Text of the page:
Flu outbreak 2013: Arizona hospitals seeing many patients with flu symptoms

PHOENIX - Arizona has become one of the states where the deadly flu outbreak is widespread.

Along with Montana and South Dakota there are now 44 states where the flu is spreading like wildfire.

It's being called the worst outbreak in 10 years, and the number of cases in Arizona has grown to 1,137.

According to the Arizona Department of Health Services, 300 new cases were reported last week with the most in Maricopa County.

Valley hospitals are starting to notice a difference, too.

The ER at Banner Baywood Medical Center has seen double the amount of patients with the flu this week compared to last.

ER Nursing Manager Ashley Bergeron said on Wednesday there were 75 patients in the waiting room at one time.

She said they try to get folks through as quickly as possible and the patients most at risk wait the least.

Doctors at the East Valley Children's Center have also seen a spike in appointments.

Dr. David Curran said worried parents are bringing their sick children in have doctors determine if they have the flu.

Curran said even doctors in his office have taken steps to avoid getting sick with the flu.

"The number one thing that our staff does is get immunized against influenza. It's one of our office policies. And if for some reason somebody can't they wear a mask, particularly if they're sick or even during the flu season. I think one of the ways we keep our patients healthy too is we have specifically a separate rear entrance for anybody that has flu symptoms or think they've been exposed to the flu so that we're not exposing people in the waiting room," said Curran.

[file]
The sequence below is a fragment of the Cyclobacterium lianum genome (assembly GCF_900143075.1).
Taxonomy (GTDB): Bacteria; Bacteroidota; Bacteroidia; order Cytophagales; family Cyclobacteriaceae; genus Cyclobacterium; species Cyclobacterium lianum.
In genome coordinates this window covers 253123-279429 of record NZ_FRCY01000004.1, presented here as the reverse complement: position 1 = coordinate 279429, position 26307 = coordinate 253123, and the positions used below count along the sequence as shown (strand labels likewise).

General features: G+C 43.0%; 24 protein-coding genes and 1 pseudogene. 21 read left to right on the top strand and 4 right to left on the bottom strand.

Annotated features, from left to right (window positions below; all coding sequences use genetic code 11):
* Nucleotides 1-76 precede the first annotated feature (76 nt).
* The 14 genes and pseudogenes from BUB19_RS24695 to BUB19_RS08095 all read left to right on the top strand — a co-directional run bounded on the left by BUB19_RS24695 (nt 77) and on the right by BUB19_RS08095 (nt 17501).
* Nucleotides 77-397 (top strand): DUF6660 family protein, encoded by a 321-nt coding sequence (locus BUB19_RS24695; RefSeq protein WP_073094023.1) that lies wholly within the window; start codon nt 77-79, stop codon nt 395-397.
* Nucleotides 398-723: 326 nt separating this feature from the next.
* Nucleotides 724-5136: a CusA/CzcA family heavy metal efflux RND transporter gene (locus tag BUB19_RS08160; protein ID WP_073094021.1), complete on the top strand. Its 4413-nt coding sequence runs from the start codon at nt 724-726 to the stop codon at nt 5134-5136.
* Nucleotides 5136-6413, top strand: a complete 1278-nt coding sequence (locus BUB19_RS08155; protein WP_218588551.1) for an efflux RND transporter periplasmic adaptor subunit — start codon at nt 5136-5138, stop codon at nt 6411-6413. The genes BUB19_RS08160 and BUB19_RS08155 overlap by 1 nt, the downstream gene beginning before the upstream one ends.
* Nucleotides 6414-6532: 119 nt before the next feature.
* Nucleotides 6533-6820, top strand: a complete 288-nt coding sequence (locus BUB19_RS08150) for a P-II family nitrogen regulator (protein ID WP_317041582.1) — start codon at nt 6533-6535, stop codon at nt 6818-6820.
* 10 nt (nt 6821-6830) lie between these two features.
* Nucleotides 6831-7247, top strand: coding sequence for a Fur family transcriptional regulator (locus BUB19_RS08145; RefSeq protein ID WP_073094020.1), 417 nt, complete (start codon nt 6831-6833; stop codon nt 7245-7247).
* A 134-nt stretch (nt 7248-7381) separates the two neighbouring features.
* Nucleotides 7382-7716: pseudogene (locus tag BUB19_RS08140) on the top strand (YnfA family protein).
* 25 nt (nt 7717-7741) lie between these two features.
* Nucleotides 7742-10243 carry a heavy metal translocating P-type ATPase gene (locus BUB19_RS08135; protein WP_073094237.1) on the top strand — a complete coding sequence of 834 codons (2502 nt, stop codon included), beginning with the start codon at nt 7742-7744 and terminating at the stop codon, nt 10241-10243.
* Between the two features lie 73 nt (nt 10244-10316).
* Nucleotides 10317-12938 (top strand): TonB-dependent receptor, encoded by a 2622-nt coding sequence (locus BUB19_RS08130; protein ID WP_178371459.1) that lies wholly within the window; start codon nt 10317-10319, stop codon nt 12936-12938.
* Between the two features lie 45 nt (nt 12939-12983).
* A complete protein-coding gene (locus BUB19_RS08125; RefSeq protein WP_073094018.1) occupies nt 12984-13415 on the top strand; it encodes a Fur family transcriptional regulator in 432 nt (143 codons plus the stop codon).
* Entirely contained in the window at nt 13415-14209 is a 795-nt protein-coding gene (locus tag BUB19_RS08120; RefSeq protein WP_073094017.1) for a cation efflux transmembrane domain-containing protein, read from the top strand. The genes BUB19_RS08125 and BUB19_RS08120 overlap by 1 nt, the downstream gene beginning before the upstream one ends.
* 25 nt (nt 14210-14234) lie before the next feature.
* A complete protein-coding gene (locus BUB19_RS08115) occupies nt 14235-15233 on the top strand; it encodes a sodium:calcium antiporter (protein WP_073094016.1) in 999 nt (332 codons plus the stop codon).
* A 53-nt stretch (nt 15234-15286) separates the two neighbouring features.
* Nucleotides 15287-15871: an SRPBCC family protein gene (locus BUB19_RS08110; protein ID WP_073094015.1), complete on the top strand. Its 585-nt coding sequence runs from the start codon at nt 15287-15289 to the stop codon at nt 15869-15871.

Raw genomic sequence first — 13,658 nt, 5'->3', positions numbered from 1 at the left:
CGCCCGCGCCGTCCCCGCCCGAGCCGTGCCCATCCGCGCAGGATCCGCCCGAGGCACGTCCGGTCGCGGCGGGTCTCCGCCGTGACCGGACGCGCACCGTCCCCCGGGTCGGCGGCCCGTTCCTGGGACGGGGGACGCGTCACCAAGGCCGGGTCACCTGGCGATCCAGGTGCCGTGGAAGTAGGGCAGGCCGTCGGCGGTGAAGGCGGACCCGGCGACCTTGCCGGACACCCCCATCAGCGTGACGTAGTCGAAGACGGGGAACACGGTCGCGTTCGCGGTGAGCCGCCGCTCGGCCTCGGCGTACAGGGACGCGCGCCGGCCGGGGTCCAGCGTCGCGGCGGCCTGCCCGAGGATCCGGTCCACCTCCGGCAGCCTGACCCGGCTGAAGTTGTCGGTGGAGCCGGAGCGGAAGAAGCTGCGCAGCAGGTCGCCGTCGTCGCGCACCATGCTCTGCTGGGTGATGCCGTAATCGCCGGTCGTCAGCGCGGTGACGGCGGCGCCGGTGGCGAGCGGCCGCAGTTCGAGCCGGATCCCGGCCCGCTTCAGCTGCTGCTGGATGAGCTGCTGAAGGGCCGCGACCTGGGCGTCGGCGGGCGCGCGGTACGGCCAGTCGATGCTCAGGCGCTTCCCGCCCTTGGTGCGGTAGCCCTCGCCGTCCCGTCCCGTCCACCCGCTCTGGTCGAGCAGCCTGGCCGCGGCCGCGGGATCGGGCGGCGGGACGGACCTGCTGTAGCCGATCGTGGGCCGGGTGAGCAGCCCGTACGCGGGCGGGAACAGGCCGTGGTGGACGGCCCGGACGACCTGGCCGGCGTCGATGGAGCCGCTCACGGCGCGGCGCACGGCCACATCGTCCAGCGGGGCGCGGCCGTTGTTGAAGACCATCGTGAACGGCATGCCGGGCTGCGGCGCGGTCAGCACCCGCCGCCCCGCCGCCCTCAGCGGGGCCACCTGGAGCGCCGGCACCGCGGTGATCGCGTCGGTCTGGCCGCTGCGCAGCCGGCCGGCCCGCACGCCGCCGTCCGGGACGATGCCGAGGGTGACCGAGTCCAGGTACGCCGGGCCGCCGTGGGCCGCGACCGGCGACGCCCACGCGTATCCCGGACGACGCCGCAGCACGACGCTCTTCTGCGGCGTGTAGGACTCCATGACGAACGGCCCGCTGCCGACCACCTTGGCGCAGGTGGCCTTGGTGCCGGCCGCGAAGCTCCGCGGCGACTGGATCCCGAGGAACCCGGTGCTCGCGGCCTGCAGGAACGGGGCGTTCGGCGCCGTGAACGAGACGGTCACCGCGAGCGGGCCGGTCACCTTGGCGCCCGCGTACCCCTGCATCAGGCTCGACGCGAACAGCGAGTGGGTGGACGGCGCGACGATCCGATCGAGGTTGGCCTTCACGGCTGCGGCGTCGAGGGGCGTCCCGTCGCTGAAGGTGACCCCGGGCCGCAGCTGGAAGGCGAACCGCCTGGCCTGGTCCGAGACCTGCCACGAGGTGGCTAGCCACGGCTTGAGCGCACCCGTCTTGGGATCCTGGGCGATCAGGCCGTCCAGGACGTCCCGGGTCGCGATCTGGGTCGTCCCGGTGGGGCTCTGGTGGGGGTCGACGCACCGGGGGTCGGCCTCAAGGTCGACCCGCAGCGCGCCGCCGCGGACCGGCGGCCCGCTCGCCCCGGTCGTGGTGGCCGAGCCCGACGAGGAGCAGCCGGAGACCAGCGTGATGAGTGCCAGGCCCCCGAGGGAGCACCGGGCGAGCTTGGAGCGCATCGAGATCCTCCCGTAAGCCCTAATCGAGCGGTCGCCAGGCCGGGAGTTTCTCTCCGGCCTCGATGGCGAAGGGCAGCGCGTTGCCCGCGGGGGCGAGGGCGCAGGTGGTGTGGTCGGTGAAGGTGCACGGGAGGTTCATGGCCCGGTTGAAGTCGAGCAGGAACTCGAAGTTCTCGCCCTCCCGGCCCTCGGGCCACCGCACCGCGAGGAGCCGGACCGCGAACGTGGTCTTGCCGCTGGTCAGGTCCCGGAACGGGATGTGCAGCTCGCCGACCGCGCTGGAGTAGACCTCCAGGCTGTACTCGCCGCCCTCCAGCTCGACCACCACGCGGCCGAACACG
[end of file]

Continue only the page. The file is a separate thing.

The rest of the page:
Bergeron said you will know quickly if you have the flu rather than just a cold because the symptoms come on hard and fast.

She said you'll notice soreness all over your body, coughing, a sore throat and fever.

If you have these symptoms, Bergeron said to see your normal provider within 48 hours, not the ER.

If you're an at-risk patient, for example an elderly person or child, you need to go to the ER or if you have the following symptoms:

--More than 24 hours of vomiting

--A temperature of 100.4 or above

--Coughing with a sore throat

--Shortness of breath

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